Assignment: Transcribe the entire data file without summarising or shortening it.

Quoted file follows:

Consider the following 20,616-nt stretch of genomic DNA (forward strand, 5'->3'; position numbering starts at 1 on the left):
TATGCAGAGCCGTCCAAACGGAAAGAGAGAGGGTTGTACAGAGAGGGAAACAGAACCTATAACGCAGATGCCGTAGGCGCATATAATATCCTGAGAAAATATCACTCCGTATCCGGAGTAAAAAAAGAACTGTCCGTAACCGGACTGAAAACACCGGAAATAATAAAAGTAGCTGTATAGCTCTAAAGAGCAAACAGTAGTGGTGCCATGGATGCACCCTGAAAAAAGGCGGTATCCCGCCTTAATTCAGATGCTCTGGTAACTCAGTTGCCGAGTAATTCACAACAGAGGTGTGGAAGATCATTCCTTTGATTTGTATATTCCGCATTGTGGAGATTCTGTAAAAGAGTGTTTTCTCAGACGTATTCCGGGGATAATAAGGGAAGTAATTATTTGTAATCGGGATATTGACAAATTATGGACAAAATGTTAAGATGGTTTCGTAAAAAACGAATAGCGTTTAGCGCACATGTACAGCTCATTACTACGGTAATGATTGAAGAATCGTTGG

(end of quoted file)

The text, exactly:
Consider the following 20,616-nt stretch of genomic DNA (forward strand, 5'->3'; position numbering starts at 1 on the left):
TATGCAGAGCCGTCCAAACGGAAAGAGAGAGGGTTGTACAGAGAGGGAAACAGAACCTATAACGCAGATGCCGTAGGCGCATATAATATCCTGAGAAAATATCACTCCGTATCCGGAGTAAAAAAAGAACTGTCCGTAACCGGACTGAAAACACCGGAAATAATAAAAGTAGCTGTATAGCTCTAAAGAGCAAACAGTAGTGGTGCCATGGATGCACCCTGAAAAAAGGCGGTATCCCGCCTTAATTCAGATGCTCTGGTAACTCAGTTGCCGAGTAATTCACAACAGAGGTGTGGAAGATCATTCCTTTGATTTGTATATTCCGCATTGTGGAGATTCTGTAAAAGAGTGTTTTCTCAGACGTATTCCGGGGATAATAAGGGAAGTAATTATTTGTAATCGGGATATTGACAAATTATGGACAAAATGTTAAGATGGTTTCGTAAAAAACGAATAGCGTTTAGCGCACATGTACAGCTCATTACTACGGTAATGATTGAAGAATCGTTGG